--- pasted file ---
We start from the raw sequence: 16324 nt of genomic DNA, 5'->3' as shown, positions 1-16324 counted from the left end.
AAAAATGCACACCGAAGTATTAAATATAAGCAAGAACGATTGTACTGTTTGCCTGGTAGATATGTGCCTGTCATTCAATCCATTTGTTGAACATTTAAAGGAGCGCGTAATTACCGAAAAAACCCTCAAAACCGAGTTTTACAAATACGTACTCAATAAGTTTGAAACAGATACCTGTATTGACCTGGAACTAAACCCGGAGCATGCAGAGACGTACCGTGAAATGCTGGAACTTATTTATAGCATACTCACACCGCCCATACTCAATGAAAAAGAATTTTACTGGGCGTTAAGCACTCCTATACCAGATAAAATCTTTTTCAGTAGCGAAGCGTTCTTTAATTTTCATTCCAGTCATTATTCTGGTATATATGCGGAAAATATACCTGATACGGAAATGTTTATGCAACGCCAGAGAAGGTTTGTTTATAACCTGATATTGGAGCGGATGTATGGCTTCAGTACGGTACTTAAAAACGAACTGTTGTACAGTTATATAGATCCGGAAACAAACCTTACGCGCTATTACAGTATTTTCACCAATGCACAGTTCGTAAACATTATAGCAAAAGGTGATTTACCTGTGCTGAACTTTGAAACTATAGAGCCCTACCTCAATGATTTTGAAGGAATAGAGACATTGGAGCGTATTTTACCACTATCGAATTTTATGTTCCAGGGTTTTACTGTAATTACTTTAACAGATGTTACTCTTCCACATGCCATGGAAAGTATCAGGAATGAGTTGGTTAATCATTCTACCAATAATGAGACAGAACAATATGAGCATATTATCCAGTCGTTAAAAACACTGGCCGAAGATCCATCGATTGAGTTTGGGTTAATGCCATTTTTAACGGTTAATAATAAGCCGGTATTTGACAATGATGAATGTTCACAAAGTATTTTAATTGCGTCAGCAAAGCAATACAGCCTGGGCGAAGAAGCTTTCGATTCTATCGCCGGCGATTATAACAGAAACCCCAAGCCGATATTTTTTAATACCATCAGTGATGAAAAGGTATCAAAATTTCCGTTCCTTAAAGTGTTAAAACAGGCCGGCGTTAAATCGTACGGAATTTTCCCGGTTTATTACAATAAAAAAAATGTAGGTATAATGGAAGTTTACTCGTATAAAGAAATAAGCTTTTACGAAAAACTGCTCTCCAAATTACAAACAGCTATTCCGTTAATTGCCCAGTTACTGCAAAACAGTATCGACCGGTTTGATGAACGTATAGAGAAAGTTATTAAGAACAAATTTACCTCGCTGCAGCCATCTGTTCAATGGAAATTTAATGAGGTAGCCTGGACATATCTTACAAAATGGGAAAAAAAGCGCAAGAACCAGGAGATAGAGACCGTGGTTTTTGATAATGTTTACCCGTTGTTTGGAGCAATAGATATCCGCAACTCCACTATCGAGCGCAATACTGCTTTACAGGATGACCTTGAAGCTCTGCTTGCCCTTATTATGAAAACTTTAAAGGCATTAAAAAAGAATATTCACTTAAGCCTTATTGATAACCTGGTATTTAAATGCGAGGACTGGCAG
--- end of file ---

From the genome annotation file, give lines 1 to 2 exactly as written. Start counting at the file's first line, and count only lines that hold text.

We start from the raw sequence: 16324 nt of genomic DNA, 5'->3' as shown, positions 1-16324 counted from the left end.
AAAAATGCACACCGAAGTATTAAATATAAGCAAGAACGATTGTACTGTTTGCCTGGTAGATATGTGCCTGTCATTCAATCCATTTGTTGAACATTTAAAGGAGCGCGTAATTACCGAAAAAACCCTCAAAACCGAGTTTTACAAATACGTACTCAATAAGTTTGAAACAGATACCTGTATTGACCTGGAACTAAACCCGGAGCATGCAGAGACGTACCGTGAAATGCTGGAACTTATTTATAGCATACTCACACCGCCCATACTCAATGAAAAAGAATTTTACTGGGCGTTAAGCACTCCTATACCAGATAAAATCTTTTTCAGTAGCGAAGCGTTCTTTAATTTTCATTCCAGTCATTATTCTGGTATATATGCGGAAAATATACCTGATACGGAAATGTTTATGCAACGCCAGAGAAGGTTTGTTTATAACCTGATATTGGAGCGGATGTATGGCTTCAGTACGGTACTTAAAAACGAACTGTTGTACAGTTATATAGATCCGGAAACAAACCTTACGCGCTATTACAGTATTTTCACCAATGCACAGTTCGTAAACATTATAGCAAAAGGTGATTTACCTGTGCTGAACTTTGAAACTATAGAGCCCTACCTCAATGATTTTGAAGGAATAGAGACATTGGAGCGTATTTTACCACTATCGAATTTTATGTTCCAGGGTTTTACTGTAATTACTTTAACAGATGTTACTCTTCCACATGCCATGGAAAGTATCAGGAATGAGTTGGTTAATCATTCTACCAATAATGAGACAGAACAATATGAGCATATTATCCAGTCGTTAAAAACACTGGCCGAAGATCCATCGATTGAGTTTGGGTTAATGCCATTTTTAACGGTTAATAATAAGCCGGTATTTGACAATGATGAATGTTCACAAAGTATTTTAATTGCGTCAGCAAAGCAATACAGCCTGGGCGAAGAAGCTTTCGATTCTATCGCCGGCGATTATAACAGAAACCCCAAGCCGATATTTTTTAATACCATCAGTGATGAAAAGGTATCAAAATTTCCGTTCCTTAAAGTGTTAAAACAGGCCGGCGTTAAATCGTACGGAATTTTCCCGGTTTATTACAATAAAAAAAATGTAGGTATAATGGAAGTTTACTCGTATAAAGAAATAAGCTTTTACGAAAAACTGCTCTCCAAATTACAAACAGCTATTCCGTTAATTGCCCAGTTACTGCAAAACAGTATCGACCGGTTTGATGAACGTATAGAGAAAGTTATTAAGAACAAATTTACCTCGCTGCAGCCATCTGTTCAATGGAAATTTAATGAGGTAGCCTGGACATATCTTACAAAATGGGAAAAAAAGCGCAAGAACCAGGAGATAGAGACCGTGGTTTTTGATAATGTTTACCCGTTGTTTGGAGCAATAGATATCCGCAACTCCACTATCGAGCGCAATACTGCTTTACAGGATGACCTTGAAGCTCTGCTTGCCCTTATTATGAAAACTTTAAAGGCATTAAAAAAGAATATTCACTTAAGCCTTATTGATAACCTGGTATTTAAATGCGAGGACTGGCAG